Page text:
A week has passed since the Humble Mobile Bundle 10 made its presence known, and if you've been snatching up these pay-what-you-want deals for a while now, then you know what this means. That's right, more games. In addition to the six previously revealed titles, we also see the likes of iPollute, Sorcery, and The Tiny Bang Story.
iPollute is a puzzle game made distinctive by its stop motion clay animation.
The Tiny Bang Story is an adorable point-and-click adventure title with hand-drawn graphics in which you explore a steampunk world that has been devastated by an asteroid.
The original Sorcery joins Sorcery 2, which was among the six games already included in the bundle.
There's a new Humble Mobile Bundle available, and you know what that means. Yes, tons of cheap games and more on the way. The bundle kicks off with a few awesome puzzlers, platformers, and tower defense games. And there's no DRM on any of it.
As is the tradition, the current Humble Bundle has been beefed up with some new titles to entice potential buyers. The Noodlecake bundle, which debuted last week, just got five new games, including an unlocked bonus title with more on the way (maybe).
Noodlecake is one of those reliably solid publishers that tends to show up a lot in Android Police's game roundups. Like Crescent Moon before them, they've now got their own Humble Android Bundle showcasing some of their games at a great price. You can pay what you want for up to nine Noodlecake games at the moment, including three that are brand new to Android, and more are sure to come at some point.
The first of three debut games is Glorkian Warrior: The Trials of Glork. This quirky title is essentially a Galaga-style shooter, but it's overlaid with a fine veneer of Sunday funnies humor.
Slowly, ever so slowly, mobile platforms are approaching "console quality" for high-end games. Given that this is a pretty nebulous term in and of itself, I'd say that in fact developers' skills in adapting the big-screen experience to touchscreen controls and using the limited resources available on mobile hardware to the fullest are much more important than any graphical upgrade. But enough rambling: EXILES, a new 3D sci-fi shooter from publisher Crescent Moon Games, is now on the Play Store.
Crescent Moon is a solid publisher of Android games, offering titles from a variety of developers across nearly every genre. Today it's the latest company to partner with Humble, offering an impressive collection of Android games in a DRM-free format with a "pay what you want" structure. Four of the games included in today's bundle can't be had on the Play Store, at least at the moment. Right now you can pay $8 to get all ten titles, and more are on the way.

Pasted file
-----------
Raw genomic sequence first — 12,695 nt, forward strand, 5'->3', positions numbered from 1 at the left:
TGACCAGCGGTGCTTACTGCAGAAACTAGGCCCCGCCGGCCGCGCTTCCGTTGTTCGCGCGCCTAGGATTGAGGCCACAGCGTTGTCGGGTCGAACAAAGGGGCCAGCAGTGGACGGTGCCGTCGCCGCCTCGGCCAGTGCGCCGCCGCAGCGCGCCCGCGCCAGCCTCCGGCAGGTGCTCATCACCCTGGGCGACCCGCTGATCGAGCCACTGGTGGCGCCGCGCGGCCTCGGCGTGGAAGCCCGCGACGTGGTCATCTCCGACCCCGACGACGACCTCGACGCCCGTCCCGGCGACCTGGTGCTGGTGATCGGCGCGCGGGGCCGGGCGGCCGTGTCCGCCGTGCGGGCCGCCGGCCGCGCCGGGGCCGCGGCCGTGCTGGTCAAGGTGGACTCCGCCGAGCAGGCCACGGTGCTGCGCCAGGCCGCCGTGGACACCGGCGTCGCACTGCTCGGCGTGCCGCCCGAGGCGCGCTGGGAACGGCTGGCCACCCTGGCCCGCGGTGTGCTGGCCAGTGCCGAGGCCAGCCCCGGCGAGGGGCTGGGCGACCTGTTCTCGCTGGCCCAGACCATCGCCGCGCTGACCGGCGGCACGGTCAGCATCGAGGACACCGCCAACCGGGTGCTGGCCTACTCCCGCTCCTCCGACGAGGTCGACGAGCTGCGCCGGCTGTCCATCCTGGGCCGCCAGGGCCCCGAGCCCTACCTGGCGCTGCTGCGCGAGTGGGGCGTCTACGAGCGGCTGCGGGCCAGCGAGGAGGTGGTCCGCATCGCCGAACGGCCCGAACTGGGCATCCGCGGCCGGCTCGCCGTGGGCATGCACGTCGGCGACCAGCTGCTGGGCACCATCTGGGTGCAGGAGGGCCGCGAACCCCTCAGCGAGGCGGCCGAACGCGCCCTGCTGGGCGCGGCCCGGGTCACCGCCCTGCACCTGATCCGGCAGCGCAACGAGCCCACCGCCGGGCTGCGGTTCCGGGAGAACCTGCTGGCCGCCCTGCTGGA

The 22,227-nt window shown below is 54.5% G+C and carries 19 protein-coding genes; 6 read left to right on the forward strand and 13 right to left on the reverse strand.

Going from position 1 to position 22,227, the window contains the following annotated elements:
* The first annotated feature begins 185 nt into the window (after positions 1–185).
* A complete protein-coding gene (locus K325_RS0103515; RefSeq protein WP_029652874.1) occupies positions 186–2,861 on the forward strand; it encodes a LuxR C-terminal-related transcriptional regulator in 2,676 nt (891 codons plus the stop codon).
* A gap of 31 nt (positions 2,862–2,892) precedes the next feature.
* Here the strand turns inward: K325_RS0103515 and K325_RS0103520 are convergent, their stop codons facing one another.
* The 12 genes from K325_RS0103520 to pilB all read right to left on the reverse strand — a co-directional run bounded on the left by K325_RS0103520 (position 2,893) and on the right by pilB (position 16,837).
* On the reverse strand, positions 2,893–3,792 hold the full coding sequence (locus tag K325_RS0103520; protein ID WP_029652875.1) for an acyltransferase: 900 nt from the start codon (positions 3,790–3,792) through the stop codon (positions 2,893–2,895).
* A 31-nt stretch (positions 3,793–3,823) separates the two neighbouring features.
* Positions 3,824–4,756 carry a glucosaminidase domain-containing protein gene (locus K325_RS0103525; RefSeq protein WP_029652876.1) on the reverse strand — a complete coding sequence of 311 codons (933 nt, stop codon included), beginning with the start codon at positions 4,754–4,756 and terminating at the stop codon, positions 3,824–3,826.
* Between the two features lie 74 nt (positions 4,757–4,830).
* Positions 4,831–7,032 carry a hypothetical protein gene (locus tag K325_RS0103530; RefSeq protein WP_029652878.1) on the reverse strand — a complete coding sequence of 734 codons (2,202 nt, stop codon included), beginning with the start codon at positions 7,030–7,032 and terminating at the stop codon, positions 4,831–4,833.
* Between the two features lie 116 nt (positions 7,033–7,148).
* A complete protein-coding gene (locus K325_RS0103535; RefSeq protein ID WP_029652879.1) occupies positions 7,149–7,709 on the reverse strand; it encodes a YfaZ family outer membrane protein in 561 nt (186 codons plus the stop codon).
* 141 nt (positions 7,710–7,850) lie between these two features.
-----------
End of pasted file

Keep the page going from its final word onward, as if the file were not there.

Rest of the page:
The new Android games in this bundle are Space Chicks, 2-Bit Cowboy, The Deer God, and Exiles: Far Colony.
Humble Bundle offers great deals on apps and games, but it can be a little more work to make use of the content you buy. The Humble Bundle Android app has made it easier to access your stuff, but the app itself is going to be making itself scarce soon. Humble Bundle has announced it's pulling the app from the Play Store so it can add new features that are not welcome in Google's sandbox.
Listen up, ghouls and goblins—the new Humble Mobile Bundle is available for purchase, but since it's getting to be that time of year, it's actually the Humble Mo-Boo!-ile Bundle. There is no acceptable way to pronounce that. At any rate, there are six cool games available right now, plus one free game.
Humble Mobile Bundle 9 may now be just the fix for residents of America's mountainous Northwest who venture out to the warmer, southeastern portions of the country and suddenly find themselves homesick. The current bundle has been updated with two games that kind of take players on a virtual trip to the Rockies: So Long, Oregon (explicitly) and Mountain (not so much). These two titles will go out to anyone who pays over the average, including those who already have.
So Long, Oregon is a side-scrolling game with what the Humble Bundle refers to as "historically accurate terrain collision rendering." The graphics are nearly basic (okay, bad) enough to make the original Oregon Trail look like a treat.